It's easy to see why the Fort McDowell Yavapai Nation of Native Americans bought this house in Scottsdale, Arizona.
The stone walls bear ancient petroglyphs, including rare sculptural forms, and create sacred spaces where sunlight plays during equinoxes.
A couple from the Northwest built the home in the early 1980s — if "build" is the word for pouring concrete among Precambrian granite boulders and cutting windows to fit the unusual contours of weathered stone.
They lived there more than two decades, then sold it in the mid-2000s to the Fort McDowell Yavapai Nation, which expected to use it as a retreat center but found it was too far from their community. It's now on the market for $4.2 million.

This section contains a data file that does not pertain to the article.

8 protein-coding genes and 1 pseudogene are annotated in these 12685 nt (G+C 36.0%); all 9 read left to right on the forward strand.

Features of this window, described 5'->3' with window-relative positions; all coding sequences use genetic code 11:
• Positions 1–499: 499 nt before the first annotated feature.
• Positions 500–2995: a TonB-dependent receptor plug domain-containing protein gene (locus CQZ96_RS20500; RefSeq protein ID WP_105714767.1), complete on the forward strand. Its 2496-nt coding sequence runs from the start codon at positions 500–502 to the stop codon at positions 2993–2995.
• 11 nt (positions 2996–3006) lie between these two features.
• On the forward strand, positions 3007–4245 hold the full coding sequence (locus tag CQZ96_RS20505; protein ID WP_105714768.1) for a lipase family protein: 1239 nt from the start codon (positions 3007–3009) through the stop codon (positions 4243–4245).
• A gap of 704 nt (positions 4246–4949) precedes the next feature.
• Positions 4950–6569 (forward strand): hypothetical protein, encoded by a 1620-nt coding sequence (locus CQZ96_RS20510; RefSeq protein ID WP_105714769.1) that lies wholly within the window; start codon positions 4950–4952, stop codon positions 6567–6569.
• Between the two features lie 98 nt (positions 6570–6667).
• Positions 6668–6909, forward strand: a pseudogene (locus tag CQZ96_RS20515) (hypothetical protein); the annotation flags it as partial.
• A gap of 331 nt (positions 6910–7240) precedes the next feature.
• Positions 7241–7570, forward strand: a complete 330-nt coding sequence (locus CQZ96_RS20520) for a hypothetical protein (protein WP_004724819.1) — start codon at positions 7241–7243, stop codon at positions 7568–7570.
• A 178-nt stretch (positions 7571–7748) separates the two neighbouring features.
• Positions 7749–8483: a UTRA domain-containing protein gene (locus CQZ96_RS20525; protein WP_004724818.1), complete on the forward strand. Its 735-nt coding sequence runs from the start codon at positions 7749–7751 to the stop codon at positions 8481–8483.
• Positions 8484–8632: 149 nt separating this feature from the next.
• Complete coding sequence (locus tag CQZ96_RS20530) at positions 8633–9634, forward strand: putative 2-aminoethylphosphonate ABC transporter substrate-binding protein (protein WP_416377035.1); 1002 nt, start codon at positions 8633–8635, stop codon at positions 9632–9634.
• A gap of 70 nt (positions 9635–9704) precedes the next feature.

Looking at the pile of boulders, it's hard at first to pick out the five-bedroom, three-bath home among them.
It sits in the Sonoran Desert and includes amenities that prehistoric people would have enjoyed — fireplaces and mountain views — plus some they would not, such as double ovens, a super-wide stainless steel refrigerator and a master suite with a combined deep tub and shower.
The guest room has a private patio entrance and a natural fireplace with scorch marks believed to have been left by Native American encampments.
These boulder formations also created the landscape of the famous Boulders Resort & Spa nearby, said Preston Westmoreland, the listing agent with Russ Lyon Sotheby's International Realty.